Dear Abby this morning, and other advice columnists fielding poly questions
Many people are opening their morning newspapers to this item in Dear Abby:
Polyamorous woman keeps options open for men
Dear Abby: I'm never happy with just one partner. It's not that I want to go out and have a different man every night of the week — just some options. I'm currently in a polyamorous relationship, so seeing other men is OK. But my boyfriend is now asking me why I feel the way I do because he is considering becoming monogamous again.
Abby (Jeanne Phillips)
I crave something different from man to man and seek whatever the other one doesn't have. I have been with my fair share of guys, yet there doesn't seem to be one person who has all the qualities I need in my life. Should I just stay single and noncommittal forever?
—Fickle in Fort Wayne
Dear Fickle: Perhaps not forever, but for now, yes, until you meet someone who has more of the qualifications you're looking for. When you do, you may finally realize that in successful relationships some degree of compromise is always involved.
...Write Dear Abby at www.DearAbby.com or P.O. Box 69440, Los Angeles, CA 90069.
Abby seems to diss the idea that in poly, compromise might be a two-way street. If you wish to share an opinion with her, write to the address above. Other advice columnists have taken note of articulate poly-community feedback and put it in print; for instance here, here, here, and here. Remember, be a credit to your kink.
Last June Dear Prudence, based at Slate.com, once again bobbled a poly question:
My new crush says he’s in an “open marriage.” Should I go for it?
Prudence (Emily Yoffe)
Dear Prudence: I'm a 27-year-old woman who recently made friends with a nice, attractive 34-year-old man. He asked me out for drinks soon thereafter and made it clear that he's interested in a romantic relationship. He's my type, and I like him, but after our date he explained that he's in an open marriage. I have no doubt that it's a mutual agreement between him and his wife. And I'm in a situation that makes the idea especially appealing: I just got out of a two-year relationship that was sexually unsatisfying (my boyfriend rarely climaxed).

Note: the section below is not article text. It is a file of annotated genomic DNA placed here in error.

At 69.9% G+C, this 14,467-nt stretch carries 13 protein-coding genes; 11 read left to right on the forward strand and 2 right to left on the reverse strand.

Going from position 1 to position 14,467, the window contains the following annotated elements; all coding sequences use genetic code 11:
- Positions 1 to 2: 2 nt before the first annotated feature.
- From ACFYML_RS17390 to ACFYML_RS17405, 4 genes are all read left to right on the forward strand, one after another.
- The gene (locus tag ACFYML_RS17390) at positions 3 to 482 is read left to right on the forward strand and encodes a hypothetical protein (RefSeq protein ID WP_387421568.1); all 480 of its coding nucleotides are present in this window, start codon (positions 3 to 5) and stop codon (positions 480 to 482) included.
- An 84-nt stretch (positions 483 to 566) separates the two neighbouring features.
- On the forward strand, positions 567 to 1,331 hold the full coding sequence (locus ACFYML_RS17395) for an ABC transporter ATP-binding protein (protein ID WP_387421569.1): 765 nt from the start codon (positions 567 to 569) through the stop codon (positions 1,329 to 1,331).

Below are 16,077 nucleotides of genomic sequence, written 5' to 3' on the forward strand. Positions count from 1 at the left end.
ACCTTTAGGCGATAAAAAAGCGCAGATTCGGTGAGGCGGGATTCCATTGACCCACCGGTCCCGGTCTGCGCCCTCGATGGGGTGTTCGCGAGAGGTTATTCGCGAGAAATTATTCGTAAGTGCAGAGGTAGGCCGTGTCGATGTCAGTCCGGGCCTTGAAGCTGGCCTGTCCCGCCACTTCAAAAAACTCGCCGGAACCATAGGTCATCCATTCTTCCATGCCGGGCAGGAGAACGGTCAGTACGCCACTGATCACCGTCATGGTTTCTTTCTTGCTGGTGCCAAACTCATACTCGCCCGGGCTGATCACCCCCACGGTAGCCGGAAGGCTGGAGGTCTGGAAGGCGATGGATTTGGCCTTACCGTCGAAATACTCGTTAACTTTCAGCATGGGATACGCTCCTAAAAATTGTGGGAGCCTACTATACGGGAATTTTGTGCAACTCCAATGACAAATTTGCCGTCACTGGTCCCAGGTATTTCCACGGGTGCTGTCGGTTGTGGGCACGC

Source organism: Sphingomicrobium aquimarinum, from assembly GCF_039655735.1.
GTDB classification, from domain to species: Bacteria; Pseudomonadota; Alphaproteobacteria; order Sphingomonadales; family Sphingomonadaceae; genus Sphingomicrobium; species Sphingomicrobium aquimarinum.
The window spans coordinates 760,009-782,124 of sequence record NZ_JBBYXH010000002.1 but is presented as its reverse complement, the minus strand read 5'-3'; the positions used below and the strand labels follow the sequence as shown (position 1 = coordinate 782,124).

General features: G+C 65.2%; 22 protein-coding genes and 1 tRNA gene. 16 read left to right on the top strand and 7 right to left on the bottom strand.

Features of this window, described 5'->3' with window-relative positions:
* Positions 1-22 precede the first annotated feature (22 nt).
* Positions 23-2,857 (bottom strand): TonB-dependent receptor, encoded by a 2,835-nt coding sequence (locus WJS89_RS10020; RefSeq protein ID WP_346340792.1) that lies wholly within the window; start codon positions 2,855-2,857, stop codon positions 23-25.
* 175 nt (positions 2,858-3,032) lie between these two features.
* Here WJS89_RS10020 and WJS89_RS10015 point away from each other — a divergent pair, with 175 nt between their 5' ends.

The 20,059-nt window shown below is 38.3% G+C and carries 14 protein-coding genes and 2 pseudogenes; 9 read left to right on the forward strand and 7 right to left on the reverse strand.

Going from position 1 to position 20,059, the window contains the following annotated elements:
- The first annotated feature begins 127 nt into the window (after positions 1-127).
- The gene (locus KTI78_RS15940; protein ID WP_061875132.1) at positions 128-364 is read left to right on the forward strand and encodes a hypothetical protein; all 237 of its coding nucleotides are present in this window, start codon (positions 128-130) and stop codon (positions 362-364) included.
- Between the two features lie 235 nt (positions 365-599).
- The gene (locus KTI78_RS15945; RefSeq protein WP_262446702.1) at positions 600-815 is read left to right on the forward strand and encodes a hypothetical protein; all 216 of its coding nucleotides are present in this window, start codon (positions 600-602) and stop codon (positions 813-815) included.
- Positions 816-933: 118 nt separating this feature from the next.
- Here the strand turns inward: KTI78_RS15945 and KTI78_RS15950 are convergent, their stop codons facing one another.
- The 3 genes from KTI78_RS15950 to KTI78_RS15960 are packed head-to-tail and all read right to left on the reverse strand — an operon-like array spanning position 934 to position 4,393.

It left me feeling as if there's something wrong with me. The idea of a fling with someone new, with no commitment potential and nothing to lose, seems like it could be a positive ego boost for me as I look for single, available men to date. New guy is saying: Let me be your rebound! Let's be friends with benefits! But most of my friends think it's a morally objectionable thing to do and doubt that I can get involved without getting my feelings hurt in the long run. What do you think?
—Want a Fling
Dear Fling, I wish you’d explained why you are so certain that this guy’s wife is also party to the information that they have an “open marriage.” I’m assuming that he didn’t text a photo of you to his wife in the middle of your date with the note, “Things are going well!” I bet if you decided to have an affair with him, it would quickly become clear your relationship is surreptitious and you would have to go along with his rules. It doesn’t speak well for this this man’s character (no matter what arrangement he and his wife have) that he withheld the central fact of his being married until after the seductive banter and drinks.
However, I understand the appeal of a commitment-free sex romp after coming out of a sexually frustrating relationship. But before you give him the benefit of the doubt regarding his friends-with-benefits proposal, make two counterproposals of your own. One is that you two get to know each other better first. I’m guessing he won’t want to invest too much time in activities unrelated to said benefits. Another is that given his history, you need to get a current STD status on him. Again, I assume he’s not going to be interested in generating any paperwork in order to get in the sack with you.
But even if he demonstrates he’s disease free, consider that aside from the moral questions about a married man, investing your time in one does have a cost. You think you can be looking for that real partner while you are carrying on with this guy. But, as your friends have warned, you can’t anticipate what happens to your emotions once you get involved with someone. If this affair gets hot and heavy, it will likely make the available men seem lukewarm and lightweight in comparison. Keep at the forefront of your mind that your goal is to find your own life partner, not borrow someone else’s.
The original (June 20, 2013).
That same day Seanphilly of Atheist Polyamorous Skeptics dissected her response piece by piece. For instance:
...This man is available. He’s in an open relationship. His wife does not own him. He does not belong to her. Want a Fling is not borrowing property the way she would go to a neighbor to borrow their weed-wacker or someshit. She is considering having a relationship with another person, who also happens to have a relationship with other people. Just like we all do (but with sex, which is apparently the way we own people).
...And who said anything about Want a Fling’s goals? Why should her goal be to find a life partner? Perhaps she doesn’t want that...
One wonders why people send their poly advice queries to unaware public figures, when so many knowledgeable and experienced poly advice sources are available. I've wondered at times whether a writer-in is being deliberately provocative. (Hmm, is that a suggestion?) But not in these cases.
Here are my last 12 posts about dozens of advice columns in the past three years (including this one; scroll down). And, you can search the archives to find many older ones. A research project awaits you, someone.
Labels: advice columns